There are fewer families with children living in homeless shelters as of June 2021, but the average length of stay has risen compared to four years prior, according to a new report released Tuesday.
The Citizens’ Committee for Children of New York, an advocacy group, said there were 9,800 families with children living in the city’s shelter system as of last summer, which was a drop from the peak of 12,818 families reached in 2017. But the average length of stay climbed to 520 days, which was up from an average of 414 days.
A moratorium that was put in place during the pandemic suspended evictions and helped financially struggling families remain in their homes, contributing to fewer families ending up in the shelter system, according to Jennifer March, executive director of the Citizens’ Committee for Children of New York.
One of the factors that contributed to homeless families living in shelters longer was the value of the city’s housing voucher program, which advocates said was inadequate to meet the rent. Also, prospective tenants were not allowed to visit and inspect apartments during the pandemic.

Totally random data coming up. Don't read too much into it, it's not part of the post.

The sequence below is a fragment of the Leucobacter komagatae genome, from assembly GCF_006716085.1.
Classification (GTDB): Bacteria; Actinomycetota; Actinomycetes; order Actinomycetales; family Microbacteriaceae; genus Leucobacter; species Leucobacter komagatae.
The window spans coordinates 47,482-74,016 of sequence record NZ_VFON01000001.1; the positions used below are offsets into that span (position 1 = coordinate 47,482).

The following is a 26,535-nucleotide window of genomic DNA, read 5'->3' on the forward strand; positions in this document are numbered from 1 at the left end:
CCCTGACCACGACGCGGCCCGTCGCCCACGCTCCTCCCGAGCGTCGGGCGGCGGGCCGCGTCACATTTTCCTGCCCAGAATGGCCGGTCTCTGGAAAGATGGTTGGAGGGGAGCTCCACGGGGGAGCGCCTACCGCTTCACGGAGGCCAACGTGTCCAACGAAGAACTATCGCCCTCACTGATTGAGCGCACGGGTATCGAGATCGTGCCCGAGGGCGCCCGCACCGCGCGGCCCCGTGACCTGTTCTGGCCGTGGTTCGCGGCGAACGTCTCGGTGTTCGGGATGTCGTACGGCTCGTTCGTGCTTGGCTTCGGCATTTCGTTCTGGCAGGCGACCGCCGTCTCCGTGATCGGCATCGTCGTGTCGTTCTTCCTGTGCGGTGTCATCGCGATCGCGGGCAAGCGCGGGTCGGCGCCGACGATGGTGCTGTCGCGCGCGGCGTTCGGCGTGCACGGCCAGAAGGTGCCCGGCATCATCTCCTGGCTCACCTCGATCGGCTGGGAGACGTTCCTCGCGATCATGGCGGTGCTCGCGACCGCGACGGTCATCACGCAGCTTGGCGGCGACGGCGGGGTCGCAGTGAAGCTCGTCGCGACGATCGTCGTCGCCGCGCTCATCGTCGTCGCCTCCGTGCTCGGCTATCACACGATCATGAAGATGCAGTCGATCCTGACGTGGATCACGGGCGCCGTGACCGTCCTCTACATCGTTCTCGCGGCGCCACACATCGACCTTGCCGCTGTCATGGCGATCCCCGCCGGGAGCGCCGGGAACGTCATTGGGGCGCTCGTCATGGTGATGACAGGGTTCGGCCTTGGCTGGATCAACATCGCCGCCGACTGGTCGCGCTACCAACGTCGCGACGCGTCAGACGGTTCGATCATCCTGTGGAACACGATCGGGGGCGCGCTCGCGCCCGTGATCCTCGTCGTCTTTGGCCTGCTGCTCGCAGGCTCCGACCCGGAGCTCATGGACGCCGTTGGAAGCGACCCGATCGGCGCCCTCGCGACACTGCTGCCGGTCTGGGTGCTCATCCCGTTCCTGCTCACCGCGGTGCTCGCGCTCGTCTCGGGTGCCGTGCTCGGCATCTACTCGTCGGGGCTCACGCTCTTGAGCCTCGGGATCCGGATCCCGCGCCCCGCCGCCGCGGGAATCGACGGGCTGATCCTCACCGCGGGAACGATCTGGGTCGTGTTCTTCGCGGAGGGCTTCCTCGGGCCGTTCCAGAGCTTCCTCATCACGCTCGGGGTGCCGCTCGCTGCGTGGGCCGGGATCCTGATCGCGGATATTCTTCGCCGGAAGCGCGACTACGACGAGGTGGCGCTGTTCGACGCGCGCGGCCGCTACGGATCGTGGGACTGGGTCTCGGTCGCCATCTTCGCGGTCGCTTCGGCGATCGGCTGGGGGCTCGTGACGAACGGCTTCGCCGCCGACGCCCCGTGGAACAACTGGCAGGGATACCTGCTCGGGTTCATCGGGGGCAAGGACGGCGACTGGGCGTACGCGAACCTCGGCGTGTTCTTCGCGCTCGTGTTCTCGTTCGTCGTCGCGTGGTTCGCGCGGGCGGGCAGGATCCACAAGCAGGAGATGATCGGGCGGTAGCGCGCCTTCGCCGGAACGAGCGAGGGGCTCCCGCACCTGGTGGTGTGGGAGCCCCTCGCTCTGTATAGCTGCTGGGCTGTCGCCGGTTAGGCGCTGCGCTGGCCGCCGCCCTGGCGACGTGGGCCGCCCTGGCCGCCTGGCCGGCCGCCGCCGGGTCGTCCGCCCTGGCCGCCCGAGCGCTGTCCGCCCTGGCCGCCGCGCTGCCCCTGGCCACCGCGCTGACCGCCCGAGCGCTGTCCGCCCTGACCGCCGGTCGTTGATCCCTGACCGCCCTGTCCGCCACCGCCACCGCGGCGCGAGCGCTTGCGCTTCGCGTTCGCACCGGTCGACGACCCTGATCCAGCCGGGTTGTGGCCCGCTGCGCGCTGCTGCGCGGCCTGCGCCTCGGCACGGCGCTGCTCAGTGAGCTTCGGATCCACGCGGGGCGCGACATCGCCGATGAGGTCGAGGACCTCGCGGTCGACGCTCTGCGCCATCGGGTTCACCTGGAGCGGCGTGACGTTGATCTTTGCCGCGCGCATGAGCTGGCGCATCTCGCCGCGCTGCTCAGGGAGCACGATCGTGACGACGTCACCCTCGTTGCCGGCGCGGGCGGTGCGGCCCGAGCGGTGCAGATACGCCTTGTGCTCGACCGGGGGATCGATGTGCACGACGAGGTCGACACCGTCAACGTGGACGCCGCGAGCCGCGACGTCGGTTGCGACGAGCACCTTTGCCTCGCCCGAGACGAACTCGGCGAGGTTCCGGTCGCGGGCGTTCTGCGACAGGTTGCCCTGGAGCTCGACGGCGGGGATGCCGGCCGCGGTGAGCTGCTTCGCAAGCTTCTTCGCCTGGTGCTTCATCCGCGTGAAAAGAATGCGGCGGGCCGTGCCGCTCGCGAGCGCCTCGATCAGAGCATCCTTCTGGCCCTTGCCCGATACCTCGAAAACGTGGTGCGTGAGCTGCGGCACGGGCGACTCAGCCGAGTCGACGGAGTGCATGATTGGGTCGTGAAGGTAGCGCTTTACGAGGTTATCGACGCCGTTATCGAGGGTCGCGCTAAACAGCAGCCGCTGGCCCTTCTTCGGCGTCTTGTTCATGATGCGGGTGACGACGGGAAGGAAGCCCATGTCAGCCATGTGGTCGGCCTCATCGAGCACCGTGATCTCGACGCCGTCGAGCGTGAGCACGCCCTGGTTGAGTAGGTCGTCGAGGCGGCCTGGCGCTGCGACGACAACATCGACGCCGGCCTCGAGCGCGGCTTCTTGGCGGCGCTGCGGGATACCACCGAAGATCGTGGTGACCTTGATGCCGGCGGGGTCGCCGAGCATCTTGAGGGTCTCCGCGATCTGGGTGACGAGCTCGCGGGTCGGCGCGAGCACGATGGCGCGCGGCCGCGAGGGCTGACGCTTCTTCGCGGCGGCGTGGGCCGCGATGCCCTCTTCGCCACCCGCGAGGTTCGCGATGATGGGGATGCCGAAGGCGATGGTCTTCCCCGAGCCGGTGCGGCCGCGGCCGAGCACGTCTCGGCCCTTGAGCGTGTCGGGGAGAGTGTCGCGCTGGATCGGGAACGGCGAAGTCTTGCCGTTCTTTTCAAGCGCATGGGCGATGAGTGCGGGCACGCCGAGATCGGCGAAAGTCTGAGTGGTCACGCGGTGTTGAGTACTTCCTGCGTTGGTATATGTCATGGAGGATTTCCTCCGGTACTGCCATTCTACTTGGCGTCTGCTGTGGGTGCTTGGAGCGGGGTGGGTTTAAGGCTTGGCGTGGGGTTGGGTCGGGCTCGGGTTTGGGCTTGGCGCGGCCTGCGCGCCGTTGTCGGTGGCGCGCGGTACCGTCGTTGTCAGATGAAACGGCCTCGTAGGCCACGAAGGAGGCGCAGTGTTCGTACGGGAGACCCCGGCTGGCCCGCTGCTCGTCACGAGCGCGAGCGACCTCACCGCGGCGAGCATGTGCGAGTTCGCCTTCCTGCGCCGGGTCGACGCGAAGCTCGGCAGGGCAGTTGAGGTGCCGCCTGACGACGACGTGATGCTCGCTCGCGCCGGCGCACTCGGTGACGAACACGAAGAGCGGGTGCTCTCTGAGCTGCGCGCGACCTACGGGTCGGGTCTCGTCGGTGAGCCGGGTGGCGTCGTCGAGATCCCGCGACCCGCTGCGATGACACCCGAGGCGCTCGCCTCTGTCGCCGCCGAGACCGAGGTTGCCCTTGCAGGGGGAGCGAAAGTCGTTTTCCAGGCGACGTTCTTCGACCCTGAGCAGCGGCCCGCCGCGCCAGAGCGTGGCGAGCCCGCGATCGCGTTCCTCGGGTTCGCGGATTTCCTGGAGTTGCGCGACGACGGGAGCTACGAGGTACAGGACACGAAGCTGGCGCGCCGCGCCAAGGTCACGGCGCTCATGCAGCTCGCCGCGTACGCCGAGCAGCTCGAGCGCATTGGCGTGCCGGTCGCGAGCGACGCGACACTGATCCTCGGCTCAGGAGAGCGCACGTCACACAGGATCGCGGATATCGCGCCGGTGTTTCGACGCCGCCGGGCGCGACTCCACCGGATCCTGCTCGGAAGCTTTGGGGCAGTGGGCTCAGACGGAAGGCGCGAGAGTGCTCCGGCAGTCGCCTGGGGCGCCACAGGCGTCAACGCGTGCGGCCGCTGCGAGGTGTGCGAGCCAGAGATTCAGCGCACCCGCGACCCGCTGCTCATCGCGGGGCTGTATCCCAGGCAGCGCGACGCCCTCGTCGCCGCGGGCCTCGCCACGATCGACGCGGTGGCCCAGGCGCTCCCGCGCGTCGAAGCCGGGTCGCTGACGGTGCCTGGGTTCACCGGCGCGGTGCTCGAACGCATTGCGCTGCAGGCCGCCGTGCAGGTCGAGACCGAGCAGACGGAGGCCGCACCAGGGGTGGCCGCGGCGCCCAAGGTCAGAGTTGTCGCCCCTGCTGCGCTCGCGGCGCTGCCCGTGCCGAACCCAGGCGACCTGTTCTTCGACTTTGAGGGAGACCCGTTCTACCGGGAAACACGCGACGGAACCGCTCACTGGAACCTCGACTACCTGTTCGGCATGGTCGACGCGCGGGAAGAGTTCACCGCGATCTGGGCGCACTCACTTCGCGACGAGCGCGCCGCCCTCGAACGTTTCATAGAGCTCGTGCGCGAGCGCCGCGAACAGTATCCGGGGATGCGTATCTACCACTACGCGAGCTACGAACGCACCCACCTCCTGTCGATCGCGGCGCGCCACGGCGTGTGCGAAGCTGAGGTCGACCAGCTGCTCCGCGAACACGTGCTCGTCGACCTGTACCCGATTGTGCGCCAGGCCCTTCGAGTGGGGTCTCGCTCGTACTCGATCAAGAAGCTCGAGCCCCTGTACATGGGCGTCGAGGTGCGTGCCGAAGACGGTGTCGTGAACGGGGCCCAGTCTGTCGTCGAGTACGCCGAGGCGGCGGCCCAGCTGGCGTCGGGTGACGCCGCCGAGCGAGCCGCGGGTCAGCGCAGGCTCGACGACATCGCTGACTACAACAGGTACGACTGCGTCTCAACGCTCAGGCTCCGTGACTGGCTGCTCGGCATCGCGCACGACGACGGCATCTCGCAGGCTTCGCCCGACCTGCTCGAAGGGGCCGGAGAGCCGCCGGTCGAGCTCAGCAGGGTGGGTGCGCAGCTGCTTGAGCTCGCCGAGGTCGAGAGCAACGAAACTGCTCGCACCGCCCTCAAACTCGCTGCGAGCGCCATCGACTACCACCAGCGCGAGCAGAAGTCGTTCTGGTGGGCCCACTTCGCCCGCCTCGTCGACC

“That, combined with a lower value voucher at the time, I think is what contributed to a longer length of stay,” March said.
The New York City Council has since raised the value of the housing vouchers - known as the Family Homelessness and Eviction Protection Supplement program, or FHEPS – to cover market-rate rent.
Late Monday, a spokesperson for Mayor Eric Adams referred questions to the city’s Department of Social Services, which did not immediately return a request seeking comment.